For example, the PCA has publicly stated that relations with the Police Service has improved and they now receive requested files and information on a timelier basis. Additionally, the CoP continues to advocate for the dismissal of officers on serious criminal charges in the face of continued opposition from the police union.

We clamour for these measures to be implemented in America, but hardly seem to care when they are debated in our own country.

Photo: A woman poses for a selfie with Commissioner of Police Gary Griffith during the 2020 Carnival.
(via TTPS)

Here, as in America, a lot more has to be done to really address this issue in a systematic way. One of the features of the current protest action in America that differentiates it in impact from previous efforts is that a lot more white people seem to have recognised their role/culpability in the current power structure, and seem to want to ally themselves with the BLM Movement and reckon with that culpability in a more meaningful and genuine way.

Everyone is the hero in their own story and so this recognition that you are part of the problem is a difficult thing to naturally wrap your head around.

We need a similar level of awakening in our own context. As long as we see police violence as a Sea Lots or Enterprise problem, with the added implication that it is a problem that ‘they’ brought upon ‘themselves’, things won’t improve and crime in general will worsen the more we excommunicate and isolate those communities.

In fact, it can very easily spill over into something worse if we are not careful. We have to resist our natural urge to automatically dismiss and disbelieve complaints from those areas, particularly in regard to their run-ins with the law, or risk losing them completely.

I am not naïve, I am very aware that criminal elements conveniently cry wolf when it suits their purposes, but accountability works both ways and can conclusively expose those falsehoods as well.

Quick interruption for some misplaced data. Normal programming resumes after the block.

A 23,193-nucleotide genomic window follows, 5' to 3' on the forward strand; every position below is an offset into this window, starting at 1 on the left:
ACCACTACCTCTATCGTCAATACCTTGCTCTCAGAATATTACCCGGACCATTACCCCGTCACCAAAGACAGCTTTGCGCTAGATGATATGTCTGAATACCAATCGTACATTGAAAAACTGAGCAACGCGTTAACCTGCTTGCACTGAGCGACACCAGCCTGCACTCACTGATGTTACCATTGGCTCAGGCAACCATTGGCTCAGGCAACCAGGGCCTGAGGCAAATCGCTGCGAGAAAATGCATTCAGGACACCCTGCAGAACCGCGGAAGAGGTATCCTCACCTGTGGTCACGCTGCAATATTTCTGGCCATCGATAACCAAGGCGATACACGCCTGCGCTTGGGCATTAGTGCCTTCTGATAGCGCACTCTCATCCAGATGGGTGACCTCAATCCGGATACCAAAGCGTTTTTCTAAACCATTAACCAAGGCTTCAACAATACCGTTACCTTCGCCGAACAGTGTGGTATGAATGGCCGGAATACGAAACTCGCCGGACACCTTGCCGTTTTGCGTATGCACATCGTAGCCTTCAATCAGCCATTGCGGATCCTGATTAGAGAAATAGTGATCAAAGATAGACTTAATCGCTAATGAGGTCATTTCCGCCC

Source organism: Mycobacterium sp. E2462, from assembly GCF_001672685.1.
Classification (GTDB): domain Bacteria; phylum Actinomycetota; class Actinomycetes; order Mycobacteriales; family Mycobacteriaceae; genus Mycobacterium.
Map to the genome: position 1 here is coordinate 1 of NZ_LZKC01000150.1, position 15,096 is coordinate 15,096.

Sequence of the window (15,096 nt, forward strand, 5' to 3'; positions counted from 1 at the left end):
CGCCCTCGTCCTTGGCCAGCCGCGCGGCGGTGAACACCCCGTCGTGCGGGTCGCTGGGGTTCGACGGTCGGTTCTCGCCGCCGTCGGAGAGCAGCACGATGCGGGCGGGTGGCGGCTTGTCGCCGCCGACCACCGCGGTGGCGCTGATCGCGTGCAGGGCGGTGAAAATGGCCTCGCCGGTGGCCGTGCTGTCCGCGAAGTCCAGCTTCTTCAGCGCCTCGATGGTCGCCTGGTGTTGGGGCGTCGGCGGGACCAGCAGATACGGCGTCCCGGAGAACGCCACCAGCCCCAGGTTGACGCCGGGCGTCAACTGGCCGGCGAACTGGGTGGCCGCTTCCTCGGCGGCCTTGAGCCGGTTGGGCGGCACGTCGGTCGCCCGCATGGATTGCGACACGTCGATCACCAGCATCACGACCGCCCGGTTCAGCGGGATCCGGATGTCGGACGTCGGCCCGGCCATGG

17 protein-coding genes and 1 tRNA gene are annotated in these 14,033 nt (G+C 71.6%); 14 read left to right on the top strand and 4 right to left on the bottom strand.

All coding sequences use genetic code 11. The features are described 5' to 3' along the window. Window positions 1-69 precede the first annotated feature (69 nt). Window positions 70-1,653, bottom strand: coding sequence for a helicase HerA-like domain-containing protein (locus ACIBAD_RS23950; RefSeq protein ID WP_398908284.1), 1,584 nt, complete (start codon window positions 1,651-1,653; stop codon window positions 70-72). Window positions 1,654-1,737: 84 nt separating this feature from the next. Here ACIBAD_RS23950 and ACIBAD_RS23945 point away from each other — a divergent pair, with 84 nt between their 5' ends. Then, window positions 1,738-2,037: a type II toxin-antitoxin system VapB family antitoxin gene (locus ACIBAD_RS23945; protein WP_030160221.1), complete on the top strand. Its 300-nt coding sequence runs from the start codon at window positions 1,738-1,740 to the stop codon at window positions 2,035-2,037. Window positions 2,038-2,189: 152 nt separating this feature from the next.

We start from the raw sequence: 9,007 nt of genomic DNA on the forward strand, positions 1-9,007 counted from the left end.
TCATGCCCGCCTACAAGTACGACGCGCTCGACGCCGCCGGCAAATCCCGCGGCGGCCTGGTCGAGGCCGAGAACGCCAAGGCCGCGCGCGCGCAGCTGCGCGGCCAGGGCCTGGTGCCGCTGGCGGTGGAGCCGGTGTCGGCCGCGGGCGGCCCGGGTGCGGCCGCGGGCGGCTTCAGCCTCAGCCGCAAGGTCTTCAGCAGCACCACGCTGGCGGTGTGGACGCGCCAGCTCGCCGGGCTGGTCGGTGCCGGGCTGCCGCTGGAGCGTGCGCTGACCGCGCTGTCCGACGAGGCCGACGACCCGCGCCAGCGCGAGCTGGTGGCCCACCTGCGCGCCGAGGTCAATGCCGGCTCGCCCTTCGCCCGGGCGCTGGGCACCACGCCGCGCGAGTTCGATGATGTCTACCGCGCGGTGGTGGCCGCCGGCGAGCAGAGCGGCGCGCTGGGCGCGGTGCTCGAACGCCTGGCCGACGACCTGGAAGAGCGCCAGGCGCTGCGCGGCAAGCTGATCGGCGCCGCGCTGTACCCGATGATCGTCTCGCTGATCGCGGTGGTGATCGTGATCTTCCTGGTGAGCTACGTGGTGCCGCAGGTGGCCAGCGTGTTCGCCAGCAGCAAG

Photo: An irate Carenage resident, who identified himself as the son of slain WPC Bernadette James, makes a point to Prime Minister Dr Keith Rowley.

Relative to the wider Police Service, the PCA is under staffed and underfunded. Body cameras have been procured since 2017 but their institutionalised usage is still haphazard and unclear at best. The process to discipline and/or dismiss bad cops, much less to actually convict them of crimes, is biased and convoluted.

Discrimination, stigmatisation and the deprivation of opportunities for persons from certain communities remain entrenched in our society at all levels. If we truly want to honour the ideals of the BLM Movement and express solidarity with their cause, we should move beyond the hashtag activism and seek ways to make clear to our elected officials that the above issues are important to us collectively and we would like to see more priority given to them.

In closing I urge you to read this article published recently in the Newsday, to little fanfare, about a father waiting almost two years for justice for his son, Yasin Richardson, in spite of the best efforts of the PCA.

Bear in mind that we were outraged that it took a whole week for the officer who killed Mr Floyd to be charged.

#JusticeForYasin

About Jabal Hassanali

Jabal Hassanali is a semi-retired, Trini urban planner-cum-English teacher, who is currently stuck somewhere in Asia. He has made a career of being in-between countries and in-between jobs and sometimes, mainly in his in-between moments, fancies himself a writer.

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3 comments

  1. I had said and been saying all of what the writer said years ago tot eh point I have ceased writing….sinceno one GAF

  2. Accurately summarized. But he hasn’t said anything that I have not years ago. I am to the point of not even contributing anymore because of the hopelessness which permeates the corridors of power, be it in the ttps or the politics…